In 2017, when he was executive creative director at the digital agency POSSIBLE in Seattle, Ray Page led his team on a campaign that changed the way he thought of creativity, technology and the power of data. WeCounterHate is a social media tool that leverages machine learning and deep human expertise to confront hate speech on Twitter. The success of this platform (a 50% reduction in hate retweets) inspired Page to evaluate how a creative team can better meet the challenges of our interconnected and fast-moving world.
Now executive vice-president of Digital & Experience Technology (DXT) at WE Communications, Page recently introduced a model for creative teams called the Trifecta. I sat down with Page and Kristin Flor Perret, senior vice-president, Global Marketing at WE, to talk about how this structure makes for a nimble team and delivers more creative results for WE's clients.
Benjamin Wolff: What is the Trifecta? Why is it more effective than a traditionally configured team in PR and Communications?
Ray Page: The makeup of a team directly impacts the outcome, and agency teams are usually constructed in pairs — art director/writer, designer/developer. If you get an art director paired with a writer who has a background writing TV spots, you're probably going to do TV spots. If you pair an art director with a designer who has a social media background, you're probably going to get a social concept. It's very binary to have two roles represented. So I started thinking about the creative power of adding a third role.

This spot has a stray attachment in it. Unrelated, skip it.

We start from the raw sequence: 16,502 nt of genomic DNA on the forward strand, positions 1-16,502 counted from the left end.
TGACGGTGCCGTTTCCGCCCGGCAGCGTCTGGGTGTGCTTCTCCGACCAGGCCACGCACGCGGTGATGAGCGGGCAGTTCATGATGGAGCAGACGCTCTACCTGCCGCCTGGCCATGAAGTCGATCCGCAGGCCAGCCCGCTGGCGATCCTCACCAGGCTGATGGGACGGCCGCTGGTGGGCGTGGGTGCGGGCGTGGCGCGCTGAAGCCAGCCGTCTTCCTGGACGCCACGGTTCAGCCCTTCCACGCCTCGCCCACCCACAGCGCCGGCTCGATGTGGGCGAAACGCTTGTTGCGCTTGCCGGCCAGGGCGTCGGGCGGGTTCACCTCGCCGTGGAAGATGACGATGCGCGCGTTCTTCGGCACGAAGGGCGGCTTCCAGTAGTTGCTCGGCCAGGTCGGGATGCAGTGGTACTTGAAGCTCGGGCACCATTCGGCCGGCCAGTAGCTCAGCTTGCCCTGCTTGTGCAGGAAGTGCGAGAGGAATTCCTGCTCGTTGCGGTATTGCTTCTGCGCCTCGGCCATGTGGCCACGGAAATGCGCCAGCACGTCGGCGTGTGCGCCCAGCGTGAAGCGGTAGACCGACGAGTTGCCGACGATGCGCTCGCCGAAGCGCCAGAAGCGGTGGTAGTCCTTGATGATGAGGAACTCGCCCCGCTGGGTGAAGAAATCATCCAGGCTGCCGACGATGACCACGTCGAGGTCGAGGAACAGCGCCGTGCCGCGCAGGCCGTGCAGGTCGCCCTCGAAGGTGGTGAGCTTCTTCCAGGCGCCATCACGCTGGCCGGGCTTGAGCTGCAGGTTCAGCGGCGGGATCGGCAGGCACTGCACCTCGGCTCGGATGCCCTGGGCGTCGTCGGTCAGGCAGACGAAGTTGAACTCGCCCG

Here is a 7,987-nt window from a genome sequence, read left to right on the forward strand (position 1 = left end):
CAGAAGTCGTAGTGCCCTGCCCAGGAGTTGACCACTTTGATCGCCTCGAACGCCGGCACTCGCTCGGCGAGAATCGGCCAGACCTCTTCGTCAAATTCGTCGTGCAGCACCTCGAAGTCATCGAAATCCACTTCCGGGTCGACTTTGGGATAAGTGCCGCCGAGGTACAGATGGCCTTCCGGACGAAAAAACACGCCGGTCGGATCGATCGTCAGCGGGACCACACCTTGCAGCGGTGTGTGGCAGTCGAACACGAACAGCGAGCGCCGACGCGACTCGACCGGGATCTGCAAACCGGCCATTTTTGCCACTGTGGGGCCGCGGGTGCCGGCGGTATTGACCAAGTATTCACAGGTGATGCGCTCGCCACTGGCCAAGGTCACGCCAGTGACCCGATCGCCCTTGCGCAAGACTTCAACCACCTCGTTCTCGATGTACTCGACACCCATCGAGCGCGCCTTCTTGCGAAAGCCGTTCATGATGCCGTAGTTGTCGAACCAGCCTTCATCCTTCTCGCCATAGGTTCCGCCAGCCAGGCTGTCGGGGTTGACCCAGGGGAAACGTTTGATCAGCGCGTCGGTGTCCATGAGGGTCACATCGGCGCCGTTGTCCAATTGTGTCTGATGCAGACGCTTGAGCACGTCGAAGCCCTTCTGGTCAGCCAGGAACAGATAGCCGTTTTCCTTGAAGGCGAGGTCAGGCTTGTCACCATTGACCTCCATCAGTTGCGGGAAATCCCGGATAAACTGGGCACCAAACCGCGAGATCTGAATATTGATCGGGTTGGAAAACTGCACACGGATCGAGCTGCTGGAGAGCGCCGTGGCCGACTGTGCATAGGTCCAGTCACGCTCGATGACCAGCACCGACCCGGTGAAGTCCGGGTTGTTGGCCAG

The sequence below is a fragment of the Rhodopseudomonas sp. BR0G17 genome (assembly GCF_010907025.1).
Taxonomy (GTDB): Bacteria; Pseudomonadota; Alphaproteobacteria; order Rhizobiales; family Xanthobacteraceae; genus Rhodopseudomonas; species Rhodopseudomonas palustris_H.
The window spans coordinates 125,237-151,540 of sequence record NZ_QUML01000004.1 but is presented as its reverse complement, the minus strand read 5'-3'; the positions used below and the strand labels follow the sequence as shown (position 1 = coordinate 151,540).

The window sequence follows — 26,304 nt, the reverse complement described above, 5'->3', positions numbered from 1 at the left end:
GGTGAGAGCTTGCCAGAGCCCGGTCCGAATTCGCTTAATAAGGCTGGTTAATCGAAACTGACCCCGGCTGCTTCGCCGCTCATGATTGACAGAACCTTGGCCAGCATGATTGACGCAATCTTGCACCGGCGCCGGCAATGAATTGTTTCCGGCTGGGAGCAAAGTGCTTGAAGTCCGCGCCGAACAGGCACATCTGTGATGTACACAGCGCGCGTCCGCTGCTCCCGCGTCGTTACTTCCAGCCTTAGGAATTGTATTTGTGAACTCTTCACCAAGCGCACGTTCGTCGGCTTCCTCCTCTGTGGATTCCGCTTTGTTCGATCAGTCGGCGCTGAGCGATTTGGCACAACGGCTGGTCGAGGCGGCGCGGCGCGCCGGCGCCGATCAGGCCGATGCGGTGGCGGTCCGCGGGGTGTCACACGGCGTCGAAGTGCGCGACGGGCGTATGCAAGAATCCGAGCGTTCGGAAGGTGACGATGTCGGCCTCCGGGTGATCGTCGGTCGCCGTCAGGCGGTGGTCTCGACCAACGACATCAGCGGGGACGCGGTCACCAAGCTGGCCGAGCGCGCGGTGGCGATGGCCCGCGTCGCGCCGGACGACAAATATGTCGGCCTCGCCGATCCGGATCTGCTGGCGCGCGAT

Let's say you have a creative who understands big ideas. You team that person up with a technologist who can interpret ideas into code and experiences. Then you add a social strategist to the mix. With those disciplines you'll probably end up with a big idea tech platform that has a social strategy. All the content is going to move and have a strong trajectory to reach different influencers.
Or take another example. If you have a creative, a technologist and a content strategist on the team, they might deliver an AI tool with content strategies — like a booking engine for an airline — but it might not have a strong social component.
By switching just one role you can force fate on what you want to make and what you want to be known for as an organization. It's a powerful construct that is more dynamic and reflects the world that we live in today.
Wolff: Could the Trifecta model also work with four roles?
Page: What I love about three is there's an inherent decision-making process in the structure. You're never going to get a 50/50 stalemate — the structure is built to solve debate. But that doesn't mean other roles aren't represented. They are. I call them hovering moons.
Wolff: As you point out, so much of idea-generation is about human interaction and the experience that each person brings to the table. How do you integrate hard data into the work of a creative team?
Page: Data can certainly be dream killers. They reveal truths that you don't want to hear. But what I love about data that I didn't appreciate earlier in my career is that data confirms that you're ideating and conceptualizing in a warm territory from the beginning. You can still go crazy with your team and do all the hand waving you need to talk through ideas. But the data is putting you in a warm territory from the beginning, and that's its power.